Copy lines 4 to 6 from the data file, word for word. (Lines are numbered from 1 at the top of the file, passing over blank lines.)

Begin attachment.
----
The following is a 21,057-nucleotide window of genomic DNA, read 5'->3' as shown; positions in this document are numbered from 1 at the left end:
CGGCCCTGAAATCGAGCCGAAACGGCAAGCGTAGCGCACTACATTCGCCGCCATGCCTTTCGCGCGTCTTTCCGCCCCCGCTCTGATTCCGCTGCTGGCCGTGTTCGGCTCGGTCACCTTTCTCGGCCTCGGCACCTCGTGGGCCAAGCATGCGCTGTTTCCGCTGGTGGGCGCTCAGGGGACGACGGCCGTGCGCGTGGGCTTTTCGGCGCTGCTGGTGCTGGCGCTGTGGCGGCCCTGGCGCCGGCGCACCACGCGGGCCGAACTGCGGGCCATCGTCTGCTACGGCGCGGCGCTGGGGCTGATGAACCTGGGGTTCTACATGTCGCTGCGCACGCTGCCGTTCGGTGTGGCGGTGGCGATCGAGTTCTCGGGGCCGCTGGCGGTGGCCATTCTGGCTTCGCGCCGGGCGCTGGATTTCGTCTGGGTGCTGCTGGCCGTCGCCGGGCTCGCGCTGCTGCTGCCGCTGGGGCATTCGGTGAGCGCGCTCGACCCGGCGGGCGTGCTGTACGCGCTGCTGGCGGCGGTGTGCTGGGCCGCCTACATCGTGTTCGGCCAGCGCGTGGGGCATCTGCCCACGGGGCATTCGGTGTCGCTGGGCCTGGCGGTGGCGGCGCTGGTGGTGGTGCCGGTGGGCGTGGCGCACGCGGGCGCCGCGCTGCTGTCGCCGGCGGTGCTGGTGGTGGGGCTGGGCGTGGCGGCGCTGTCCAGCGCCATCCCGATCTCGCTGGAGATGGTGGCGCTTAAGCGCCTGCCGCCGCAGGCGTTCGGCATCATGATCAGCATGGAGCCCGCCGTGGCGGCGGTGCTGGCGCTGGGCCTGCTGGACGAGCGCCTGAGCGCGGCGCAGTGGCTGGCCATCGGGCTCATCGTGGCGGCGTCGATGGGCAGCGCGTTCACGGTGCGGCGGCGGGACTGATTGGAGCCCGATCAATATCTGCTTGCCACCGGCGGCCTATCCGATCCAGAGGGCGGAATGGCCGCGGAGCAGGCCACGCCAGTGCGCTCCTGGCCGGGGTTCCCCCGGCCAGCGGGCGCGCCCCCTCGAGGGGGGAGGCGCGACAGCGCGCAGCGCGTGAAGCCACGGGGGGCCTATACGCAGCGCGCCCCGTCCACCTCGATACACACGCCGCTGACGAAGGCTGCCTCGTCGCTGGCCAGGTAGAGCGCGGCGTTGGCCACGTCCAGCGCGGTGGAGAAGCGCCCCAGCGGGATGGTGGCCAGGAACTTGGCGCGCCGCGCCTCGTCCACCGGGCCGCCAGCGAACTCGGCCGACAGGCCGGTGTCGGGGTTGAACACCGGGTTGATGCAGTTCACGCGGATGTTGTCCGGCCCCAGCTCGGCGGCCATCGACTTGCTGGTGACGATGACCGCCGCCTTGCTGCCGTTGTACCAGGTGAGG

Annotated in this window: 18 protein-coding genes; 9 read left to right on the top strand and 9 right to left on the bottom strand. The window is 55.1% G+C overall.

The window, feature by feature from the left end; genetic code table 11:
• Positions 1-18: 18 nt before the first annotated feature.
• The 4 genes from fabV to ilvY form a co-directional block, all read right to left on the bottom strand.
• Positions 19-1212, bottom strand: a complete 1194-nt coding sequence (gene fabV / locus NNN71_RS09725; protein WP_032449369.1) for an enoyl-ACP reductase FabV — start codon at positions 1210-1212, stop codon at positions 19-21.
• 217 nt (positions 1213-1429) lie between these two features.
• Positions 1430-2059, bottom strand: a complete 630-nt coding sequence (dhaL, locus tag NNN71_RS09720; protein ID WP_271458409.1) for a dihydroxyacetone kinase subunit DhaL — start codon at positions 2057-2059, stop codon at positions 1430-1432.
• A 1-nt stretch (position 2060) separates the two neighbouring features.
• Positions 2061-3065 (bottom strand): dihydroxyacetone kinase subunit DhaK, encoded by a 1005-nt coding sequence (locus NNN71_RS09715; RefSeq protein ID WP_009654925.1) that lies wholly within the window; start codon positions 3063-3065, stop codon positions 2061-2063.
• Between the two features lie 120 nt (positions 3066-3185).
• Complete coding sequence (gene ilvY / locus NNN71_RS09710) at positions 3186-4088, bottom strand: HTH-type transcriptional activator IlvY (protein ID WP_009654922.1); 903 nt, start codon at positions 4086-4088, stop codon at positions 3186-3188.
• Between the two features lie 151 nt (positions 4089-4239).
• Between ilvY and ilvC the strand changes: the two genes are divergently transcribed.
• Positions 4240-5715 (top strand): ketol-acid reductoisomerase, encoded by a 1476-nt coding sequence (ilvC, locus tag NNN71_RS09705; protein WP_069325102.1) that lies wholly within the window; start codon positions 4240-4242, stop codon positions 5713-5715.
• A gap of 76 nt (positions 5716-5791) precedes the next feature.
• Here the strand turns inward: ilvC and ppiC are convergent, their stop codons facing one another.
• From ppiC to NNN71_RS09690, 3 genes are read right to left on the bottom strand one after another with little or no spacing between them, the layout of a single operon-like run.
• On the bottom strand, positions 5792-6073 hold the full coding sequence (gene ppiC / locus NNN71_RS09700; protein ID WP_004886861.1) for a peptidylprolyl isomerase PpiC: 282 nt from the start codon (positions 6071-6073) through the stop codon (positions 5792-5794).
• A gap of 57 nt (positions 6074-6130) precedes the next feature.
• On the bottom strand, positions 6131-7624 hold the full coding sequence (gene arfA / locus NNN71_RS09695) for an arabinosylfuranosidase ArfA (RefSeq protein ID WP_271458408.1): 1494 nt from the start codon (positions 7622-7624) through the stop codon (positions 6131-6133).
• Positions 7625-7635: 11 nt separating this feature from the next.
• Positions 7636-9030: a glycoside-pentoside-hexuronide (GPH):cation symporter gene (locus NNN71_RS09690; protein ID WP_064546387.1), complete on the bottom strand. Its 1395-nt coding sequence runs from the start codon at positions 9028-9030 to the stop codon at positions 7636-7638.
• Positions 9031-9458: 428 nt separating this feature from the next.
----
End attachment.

The window, feature by feature from the left end; genetic code table 11:
• Positions 1-18: 18 nt before the first annotated feature.
• The 4 genes from fabV to ilvY form a co-directional block, all read right to left on the bottom strand.